Enough is enough that conditions are such – Americans are leaving California in droves.
The verdict is out, and California isn’t as attractive of place to live as it once was and tech talent isn’t blindly moving there based on the allures of tech stardom.
In an era of minimal regulation, Silicon Valley grew at breakneck speeds right into families’ living quarters and it was a win-win proposition for both the consumer and Silicon Valley.
That was then, and this is now.
The San Francisco Bay Area is the mecca of technology, but recent indicators have doom and gloom written all over it.
In general, a healthy and booming local real estate sector is a net positive creating paper wealth the local population and attracting money slated for expansion.
The net positive has flipped, and housing is now a buzzword for the maladies young people face to sustain themselves in the ultra-expensive California megacities.
The loss of tax deductions in the recent tax bill makes conditions even more draconian.
Monthly rental costs are deterring tech’s future minions. Without the droves of talent flooding the area, it becomes harder for the industry to incrementally expand.
After surveying a collection of HR staff, there is a shortage of artificial intelligence (A.I.) programmers and coders to fill internal projects.
And it’s not just a domestic brain drain; the international talent pool is drying up as well.
Compounding the housing crisis is the change of immigration policy that has frightened off many future Silicon Valley workers.
The best and brightest foreign minds are trained in America, and a mass exodus would create an even fiercer deficit for global dev-ops talent.
These U.S.-trained foreign tech workers are the main drivers of foreign tech start-ups.
Dangling carrots and sticks for a chance to start an embryonic project in the cozy confines of home is hard to pass up.
Ironically enough, there are more A.I. computer scientists of Chinese origin in America than there are in all of China.
There is a huge movement by the Chinese private sector to bring everyone back home as China vies to become the industry leader in A.I.
Silicon Valley is on the verge of a brain drain of mythical proportions.
If America allows brilliant minds to fly home, America is just training these workers to compete against American workers.
More than 70% of tech employees in Silicon Valley and more than 50% in the San Francisco Bay Area are foreign, according to the 2018 census data.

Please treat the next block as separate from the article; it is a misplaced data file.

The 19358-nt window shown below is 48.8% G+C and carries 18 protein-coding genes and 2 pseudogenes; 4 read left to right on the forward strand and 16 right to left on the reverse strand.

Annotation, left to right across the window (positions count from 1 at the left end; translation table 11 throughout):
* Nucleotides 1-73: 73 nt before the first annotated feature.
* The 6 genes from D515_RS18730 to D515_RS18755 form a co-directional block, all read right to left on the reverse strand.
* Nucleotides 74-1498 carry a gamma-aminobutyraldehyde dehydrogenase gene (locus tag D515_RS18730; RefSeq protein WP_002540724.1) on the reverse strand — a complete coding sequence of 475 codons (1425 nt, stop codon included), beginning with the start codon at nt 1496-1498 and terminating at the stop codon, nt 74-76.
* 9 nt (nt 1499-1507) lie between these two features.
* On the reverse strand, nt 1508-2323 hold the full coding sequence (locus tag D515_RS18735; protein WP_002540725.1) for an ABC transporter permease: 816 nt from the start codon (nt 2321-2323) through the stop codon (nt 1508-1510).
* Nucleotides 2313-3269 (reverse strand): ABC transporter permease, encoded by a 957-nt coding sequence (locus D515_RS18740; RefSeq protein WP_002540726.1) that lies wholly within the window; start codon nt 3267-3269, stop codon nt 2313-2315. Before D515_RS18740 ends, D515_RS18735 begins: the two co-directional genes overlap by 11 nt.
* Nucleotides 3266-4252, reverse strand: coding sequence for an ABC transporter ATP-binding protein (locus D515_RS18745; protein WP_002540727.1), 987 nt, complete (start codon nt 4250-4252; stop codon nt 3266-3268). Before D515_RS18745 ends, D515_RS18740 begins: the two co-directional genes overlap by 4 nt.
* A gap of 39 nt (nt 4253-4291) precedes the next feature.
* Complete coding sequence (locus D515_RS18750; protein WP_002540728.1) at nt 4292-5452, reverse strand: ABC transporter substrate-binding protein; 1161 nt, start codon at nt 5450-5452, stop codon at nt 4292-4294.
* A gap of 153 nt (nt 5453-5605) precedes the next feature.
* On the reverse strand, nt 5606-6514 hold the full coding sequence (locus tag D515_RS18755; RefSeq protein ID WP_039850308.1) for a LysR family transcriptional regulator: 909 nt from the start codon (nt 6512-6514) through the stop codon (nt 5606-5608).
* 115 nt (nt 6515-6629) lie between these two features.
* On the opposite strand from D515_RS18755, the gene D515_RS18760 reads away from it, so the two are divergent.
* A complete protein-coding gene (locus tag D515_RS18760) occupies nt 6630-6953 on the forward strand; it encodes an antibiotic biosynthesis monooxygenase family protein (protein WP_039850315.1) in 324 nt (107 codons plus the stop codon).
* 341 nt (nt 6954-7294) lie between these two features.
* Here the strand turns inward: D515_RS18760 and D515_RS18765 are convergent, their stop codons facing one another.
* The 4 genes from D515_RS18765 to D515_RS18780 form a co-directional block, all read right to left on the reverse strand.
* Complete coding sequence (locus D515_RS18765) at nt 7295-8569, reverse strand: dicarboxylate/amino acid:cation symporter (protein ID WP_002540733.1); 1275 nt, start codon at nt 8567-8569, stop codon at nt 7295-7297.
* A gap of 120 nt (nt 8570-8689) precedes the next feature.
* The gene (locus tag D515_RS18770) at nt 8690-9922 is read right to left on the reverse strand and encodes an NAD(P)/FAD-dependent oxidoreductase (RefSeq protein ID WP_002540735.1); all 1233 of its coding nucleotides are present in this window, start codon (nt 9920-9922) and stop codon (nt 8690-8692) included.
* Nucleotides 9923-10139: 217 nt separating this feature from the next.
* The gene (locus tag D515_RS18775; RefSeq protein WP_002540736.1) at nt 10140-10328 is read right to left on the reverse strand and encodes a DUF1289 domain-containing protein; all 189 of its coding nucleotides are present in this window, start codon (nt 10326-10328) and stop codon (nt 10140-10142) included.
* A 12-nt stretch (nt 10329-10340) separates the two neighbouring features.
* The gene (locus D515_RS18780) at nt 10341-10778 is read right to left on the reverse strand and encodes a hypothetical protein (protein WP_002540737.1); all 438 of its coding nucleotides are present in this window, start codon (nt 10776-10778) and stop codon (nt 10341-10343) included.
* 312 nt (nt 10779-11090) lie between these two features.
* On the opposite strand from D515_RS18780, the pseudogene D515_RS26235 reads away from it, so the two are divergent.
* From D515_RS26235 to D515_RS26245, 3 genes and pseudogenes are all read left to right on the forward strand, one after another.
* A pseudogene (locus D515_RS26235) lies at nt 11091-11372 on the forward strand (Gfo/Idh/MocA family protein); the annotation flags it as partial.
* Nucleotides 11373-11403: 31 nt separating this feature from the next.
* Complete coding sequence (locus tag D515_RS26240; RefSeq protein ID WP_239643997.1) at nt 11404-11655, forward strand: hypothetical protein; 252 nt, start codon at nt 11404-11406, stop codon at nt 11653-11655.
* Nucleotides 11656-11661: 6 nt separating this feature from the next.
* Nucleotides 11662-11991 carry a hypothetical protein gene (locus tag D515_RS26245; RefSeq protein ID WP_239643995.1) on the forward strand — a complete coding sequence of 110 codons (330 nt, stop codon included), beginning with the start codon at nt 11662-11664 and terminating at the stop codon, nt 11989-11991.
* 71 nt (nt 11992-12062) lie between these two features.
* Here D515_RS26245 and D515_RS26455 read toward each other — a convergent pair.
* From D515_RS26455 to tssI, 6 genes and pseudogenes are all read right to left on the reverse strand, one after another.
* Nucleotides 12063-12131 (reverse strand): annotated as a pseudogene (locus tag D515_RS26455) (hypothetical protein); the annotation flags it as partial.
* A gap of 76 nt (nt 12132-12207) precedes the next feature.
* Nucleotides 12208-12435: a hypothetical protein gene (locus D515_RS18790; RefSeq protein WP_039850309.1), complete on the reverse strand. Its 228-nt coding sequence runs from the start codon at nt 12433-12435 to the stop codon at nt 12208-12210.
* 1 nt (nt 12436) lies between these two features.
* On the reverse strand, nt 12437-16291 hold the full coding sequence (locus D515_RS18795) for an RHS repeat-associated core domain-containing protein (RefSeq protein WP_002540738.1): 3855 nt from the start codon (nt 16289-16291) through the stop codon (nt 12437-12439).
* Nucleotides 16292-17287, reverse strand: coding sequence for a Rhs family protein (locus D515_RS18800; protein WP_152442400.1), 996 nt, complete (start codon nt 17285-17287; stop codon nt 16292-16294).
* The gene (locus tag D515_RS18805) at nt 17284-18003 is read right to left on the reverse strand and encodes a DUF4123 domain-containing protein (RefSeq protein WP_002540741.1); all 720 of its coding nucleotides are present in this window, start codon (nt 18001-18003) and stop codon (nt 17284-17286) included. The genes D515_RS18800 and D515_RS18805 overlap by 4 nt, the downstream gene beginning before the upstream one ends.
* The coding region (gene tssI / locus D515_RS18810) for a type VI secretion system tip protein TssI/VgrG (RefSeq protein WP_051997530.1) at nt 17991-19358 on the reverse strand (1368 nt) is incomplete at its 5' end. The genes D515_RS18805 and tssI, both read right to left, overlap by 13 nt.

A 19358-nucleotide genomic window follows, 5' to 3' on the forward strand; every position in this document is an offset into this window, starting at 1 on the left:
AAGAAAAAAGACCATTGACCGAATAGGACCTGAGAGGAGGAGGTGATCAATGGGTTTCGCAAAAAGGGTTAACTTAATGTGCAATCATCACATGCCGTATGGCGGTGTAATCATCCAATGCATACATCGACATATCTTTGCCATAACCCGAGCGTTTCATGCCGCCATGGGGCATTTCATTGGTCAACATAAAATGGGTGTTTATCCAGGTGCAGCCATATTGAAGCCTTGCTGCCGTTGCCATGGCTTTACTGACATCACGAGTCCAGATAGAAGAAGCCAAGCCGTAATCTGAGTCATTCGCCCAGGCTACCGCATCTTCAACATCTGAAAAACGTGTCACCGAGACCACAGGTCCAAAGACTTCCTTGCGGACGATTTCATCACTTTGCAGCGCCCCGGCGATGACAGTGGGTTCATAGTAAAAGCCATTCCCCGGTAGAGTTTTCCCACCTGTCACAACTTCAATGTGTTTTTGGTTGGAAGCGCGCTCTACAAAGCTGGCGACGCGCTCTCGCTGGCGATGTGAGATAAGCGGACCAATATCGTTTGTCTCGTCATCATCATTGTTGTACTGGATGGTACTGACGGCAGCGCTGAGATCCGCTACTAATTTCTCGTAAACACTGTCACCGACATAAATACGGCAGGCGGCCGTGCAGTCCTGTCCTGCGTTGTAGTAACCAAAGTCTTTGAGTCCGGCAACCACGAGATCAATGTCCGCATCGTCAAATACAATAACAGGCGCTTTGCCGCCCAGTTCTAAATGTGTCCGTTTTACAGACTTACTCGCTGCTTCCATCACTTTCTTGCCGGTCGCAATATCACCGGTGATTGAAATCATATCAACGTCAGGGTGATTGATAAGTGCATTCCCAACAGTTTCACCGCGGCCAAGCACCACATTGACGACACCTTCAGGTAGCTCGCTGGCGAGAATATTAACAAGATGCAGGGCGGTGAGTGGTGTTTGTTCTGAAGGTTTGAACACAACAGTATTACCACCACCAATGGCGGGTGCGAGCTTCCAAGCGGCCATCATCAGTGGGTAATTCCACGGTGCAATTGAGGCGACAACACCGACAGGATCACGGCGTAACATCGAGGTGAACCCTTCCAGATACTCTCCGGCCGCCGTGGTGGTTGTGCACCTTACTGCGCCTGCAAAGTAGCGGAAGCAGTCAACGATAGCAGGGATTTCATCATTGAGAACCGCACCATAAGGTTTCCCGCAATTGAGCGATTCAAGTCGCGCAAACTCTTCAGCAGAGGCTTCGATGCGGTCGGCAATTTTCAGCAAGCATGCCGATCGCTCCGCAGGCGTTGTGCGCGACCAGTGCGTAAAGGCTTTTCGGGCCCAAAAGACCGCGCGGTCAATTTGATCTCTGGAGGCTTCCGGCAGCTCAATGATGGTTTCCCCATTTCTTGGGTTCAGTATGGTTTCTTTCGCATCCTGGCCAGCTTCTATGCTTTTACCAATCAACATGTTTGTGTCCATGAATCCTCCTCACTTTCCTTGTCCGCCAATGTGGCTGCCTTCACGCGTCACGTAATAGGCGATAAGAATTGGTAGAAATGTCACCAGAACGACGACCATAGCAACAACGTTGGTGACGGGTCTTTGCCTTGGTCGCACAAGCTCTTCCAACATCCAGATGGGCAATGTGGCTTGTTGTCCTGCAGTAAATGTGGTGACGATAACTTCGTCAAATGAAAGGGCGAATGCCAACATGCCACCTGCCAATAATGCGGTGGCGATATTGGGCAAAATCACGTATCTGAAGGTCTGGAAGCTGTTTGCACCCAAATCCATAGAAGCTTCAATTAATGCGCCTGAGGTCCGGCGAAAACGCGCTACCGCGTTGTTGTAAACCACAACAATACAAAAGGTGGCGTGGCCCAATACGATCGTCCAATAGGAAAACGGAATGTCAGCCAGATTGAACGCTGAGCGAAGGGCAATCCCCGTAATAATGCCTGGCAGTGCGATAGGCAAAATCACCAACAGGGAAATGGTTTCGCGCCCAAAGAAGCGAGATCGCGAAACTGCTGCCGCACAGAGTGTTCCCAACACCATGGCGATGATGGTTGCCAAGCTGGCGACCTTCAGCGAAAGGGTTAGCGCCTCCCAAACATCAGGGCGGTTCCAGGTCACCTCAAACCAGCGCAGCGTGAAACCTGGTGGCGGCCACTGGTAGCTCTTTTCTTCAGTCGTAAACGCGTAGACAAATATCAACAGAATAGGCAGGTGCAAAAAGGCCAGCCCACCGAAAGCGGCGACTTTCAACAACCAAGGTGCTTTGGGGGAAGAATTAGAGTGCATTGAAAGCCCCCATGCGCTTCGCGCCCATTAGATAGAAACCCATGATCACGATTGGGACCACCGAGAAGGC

Adding insult to injury, the exorbitant cost of housing is preventing burgeoning American talent from migrating from rural towns across America and moving to the Bay Area.
They make it as far West as Salt Lake City, Reno, or Las Vegas.
This trend is reinforced by domestic migration statistics.
Ultimately, if VCs think it is expensive now to operate a start-up in Silicon Valley, it will be costlier in the future.
Yes, the FANGs will continue their gravy train, but the next big thing to hit tech will not originate from California.
VCs will overwhelmingly invest in data over rental bills. The percolation of tech ingenuity will likely pop up in either Nevada, Arizona, Texas, Utah, or yes, even Michigan.
Even though these states attract poorer migrants, the lower cost of housing is beginning to attract tech professionals.
Salt Lake City, known as Silicon Slopes, has been a tech magnet of late with big players such as Adobe (ADBE), Twitter (TWTR), and EA Sports (EA) opening new branches there while Reno has become a massive hotspot for data server farms. Nearby Sparks hosts Tesla’s Gigafactory 1 along with massive data centers for Apple, Alphabet, and Switch.
The half a billion-dollars required to build a proper tech company will stretch further in Austin or Las Vegas, and most of the funds will be reserved for tech talent – not slum landlords.
The nail in the coffin will be the millions saved in state taxes.
The rise of the second-tier cities is the key to staying ahead of the race for tech supremacy.